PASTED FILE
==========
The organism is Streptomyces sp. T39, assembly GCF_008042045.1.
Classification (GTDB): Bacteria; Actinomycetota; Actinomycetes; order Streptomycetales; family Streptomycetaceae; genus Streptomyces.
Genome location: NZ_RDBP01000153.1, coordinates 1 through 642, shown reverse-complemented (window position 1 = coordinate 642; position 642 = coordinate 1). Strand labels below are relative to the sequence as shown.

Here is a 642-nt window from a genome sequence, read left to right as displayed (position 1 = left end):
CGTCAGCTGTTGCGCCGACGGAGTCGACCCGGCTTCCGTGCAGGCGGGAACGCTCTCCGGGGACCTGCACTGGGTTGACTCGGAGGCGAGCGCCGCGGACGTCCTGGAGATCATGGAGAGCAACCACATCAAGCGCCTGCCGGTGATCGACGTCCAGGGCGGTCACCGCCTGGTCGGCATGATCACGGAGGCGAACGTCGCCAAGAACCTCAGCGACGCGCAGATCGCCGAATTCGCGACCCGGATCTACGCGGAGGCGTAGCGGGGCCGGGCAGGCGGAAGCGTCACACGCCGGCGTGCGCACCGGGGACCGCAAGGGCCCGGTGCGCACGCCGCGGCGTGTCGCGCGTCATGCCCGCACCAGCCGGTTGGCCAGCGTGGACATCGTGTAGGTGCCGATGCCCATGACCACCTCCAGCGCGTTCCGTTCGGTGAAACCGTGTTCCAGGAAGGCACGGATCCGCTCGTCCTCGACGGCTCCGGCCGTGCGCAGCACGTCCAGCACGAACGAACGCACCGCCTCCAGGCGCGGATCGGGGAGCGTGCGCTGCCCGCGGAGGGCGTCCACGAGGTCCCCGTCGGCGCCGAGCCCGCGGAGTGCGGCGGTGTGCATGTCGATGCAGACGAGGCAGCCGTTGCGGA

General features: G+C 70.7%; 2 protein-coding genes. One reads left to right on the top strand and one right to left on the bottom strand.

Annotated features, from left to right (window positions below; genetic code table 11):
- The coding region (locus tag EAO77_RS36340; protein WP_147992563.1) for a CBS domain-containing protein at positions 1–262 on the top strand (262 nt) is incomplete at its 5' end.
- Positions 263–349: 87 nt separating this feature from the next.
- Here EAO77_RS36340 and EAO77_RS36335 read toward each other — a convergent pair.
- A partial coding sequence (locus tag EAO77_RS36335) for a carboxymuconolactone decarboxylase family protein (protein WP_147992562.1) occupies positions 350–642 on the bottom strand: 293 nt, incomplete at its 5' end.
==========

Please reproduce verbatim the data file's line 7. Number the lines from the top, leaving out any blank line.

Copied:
Annotated features, from left to right (window positions below; genetic code table 11):